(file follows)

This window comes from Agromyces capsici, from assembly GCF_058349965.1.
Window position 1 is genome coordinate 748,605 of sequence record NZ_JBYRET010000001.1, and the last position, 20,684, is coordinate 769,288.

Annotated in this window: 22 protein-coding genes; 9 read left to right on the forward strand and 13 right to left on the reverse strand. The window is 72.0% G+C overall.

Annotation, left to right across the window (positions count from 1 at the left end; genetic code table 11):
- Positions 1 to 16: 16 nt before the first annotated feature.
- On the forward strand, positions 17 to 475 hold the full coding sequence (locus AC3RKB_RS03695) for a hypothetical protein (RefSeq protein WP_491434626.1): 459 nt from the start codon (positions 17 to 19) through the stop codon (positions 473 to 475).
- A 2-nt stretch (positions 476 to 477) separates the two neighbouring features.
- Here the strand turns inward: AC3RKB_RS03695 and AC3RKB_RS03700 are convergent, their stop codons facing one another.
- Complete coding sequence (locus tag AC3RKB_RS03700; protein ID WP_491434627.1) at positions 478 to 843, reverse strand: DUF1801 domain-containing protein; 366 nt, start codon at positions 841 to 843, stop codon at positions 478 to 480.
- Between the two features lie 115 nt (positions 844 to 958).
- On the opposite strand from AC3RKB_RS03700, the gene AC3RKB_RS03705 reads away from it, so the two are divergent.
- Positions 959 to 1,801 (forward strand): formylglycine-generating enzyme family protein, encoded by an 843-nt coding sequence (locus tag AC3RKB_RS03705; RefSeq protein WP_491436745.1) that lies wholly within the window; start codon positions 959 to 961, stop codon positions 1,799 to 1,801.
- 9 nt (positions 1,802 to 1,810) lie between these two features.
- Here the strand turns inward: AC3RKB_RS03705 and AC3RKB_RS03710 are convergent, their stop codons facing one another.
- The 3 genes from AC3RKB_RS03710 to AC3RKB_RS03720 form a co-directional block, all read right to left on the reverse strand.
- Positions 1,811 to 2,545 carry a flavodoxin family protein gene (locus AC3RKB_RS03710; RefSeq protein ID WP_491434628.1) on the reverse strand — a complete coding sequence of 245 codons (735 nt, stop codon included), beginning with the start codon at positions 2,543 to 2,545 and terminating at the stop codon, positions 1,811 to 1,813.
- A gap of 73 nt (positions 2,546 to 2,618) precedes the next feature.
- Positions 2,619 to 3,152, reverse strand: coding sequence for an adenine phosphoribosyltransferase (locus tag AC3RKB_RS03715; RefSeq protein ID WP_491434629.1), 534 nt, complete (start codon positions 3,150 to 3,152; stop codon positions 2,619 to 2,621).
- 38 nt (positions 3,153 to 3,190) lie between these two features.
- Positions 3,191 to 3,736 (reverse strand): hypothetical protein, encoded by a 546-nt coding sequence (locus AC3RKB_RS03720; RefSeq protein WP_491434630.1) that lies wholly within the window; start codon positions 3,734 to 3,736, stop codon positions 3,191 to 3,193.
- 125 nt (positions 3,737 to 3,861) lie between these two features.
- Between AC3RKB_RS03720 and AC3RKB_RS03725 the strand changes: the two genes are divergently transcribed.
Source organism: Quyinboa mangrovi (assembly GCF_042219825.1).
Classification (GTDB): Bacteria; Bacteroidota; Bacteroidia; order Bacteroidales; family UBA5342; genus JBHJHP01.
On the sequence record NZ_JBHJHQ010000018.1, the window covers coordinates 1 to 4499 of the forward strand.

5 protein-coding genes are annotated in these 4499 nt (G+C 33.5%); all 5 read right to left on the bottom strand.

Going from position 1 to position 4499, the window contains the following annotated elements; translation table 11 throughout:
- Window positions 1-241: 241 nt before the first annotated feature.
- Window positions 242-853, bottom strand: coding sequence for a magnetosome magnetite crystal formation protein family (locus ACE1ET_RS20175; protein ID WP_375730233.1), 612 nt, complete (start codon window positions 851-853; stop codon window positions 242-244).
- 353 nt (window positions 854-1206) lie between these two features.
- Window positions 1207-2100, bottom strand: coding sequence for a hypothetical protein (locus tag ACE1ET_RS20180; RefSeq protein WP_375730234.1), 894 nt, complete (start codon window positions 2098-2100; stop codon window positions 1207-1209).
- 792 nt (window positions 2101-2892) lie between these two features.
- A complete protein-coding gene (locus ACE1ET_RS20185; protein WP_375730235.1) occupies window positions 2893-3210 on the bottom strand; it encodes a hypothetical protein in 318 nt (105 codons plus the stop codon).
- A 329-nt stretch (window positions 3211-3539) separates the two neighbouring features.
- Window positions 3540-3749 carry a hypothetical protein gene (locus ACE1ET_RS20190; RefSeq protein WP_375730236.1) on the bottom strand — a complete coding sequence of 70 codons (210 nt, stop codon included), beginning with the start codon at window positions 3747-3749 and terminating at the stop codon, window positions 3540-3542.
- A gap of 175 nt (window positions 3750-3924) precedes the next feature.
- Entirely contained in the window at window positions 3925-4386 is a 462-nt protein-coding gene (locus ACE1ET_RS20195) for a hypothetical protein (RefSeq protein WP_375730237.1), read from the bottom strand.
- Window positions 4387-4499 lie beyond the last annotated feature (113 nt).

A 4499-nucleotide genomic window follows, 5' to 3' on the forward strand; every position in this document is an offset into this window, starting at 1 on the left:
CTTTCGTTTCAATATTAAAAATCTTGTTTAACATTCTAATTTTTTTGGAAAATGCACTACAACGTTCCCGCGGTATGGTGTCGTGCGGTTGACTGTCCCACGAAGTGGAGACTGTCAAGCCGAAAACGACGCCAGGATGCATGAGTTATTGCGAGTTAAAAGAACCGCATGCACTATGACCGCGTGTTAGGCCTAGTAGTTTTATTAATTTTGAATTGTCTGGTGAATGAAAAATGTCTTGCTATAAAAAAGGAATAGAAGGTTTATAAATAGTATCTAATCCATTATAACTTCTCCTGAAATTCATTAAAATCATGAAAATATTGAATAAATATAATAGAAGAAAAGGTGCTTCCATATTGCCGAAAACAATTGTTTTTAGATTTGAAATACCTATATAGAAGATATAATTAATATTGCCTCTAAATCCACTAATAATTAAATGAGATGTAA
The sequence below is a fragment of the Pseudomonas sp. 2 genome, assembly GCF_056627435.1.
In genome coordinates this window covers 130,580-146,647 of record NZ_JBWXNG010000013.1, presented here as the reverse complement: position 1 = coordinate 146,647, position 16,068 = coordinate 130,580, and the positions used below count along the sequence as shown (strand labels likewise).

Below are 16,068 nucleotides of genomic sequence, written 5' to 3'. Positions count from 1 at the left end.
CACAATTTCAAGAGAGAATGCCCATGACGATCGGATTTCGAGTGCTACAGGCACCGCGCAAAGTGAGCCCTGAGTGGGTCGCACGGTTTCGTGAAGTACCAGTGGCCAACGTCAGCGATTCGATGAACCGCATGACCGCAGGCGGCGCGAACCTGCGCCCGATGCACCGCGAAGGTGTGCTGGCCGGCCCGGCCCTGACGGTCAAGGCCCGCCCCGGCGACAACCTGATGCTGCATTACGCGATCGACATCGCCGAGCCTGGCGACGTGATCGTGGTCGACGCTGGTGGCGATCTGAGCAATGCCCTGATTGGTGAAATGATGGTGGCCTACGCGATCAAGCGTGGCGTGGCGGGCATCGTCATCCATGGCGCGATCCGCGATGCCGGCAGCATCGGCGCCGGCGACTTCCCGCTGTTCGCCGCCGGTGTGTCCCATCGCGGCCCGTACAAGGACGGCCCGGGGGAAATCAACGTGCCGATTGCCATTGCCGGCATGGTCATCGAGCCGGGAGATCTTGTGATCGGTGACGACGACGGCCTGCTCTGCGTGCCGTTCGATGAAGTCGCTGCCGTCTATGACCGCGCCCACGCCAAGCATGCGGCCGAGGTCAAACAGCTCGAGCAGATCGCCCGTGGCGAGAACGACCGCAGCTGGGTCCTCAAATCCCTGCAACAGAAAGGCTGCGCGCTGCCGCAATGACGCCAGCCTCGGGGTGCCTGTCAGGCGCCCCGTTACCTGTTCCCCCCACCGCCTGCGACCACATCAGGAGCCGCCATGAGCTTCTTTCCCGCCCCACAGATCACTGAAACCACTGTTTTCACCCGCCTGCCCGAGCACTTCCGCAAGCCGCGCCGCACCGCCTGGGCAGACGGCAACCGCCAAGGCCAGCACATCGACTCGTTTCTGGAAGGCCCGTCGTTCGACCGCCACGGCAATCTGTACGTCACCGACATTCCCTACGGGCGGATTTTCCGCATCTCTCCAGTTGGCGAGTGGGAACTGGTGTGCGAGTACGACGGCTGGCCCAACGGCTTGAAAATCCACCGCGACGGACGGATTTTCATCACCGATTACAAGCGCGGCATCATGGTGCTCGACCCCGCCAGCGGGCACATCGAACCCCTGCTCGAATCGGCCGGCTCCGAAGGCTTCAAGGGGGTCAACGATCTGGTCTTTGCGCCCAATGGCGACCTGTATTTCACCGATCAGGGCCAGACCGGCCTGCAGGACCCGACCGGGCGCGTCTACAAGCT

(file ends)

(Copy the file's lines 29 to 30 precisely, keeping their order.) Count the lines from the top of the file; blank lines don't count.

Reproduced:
- Window positions 242-853, bottom strand: coding sequence for a magnetosome magnetite crystal formation protein family (locus ACE1ET_RS20175; protein ID WP_375730233.1), 612 nt, complete (start codon window positions 851-853; stop codon window positions 242-244).
- 353 nt (window positions 854-1206) lie between these two features.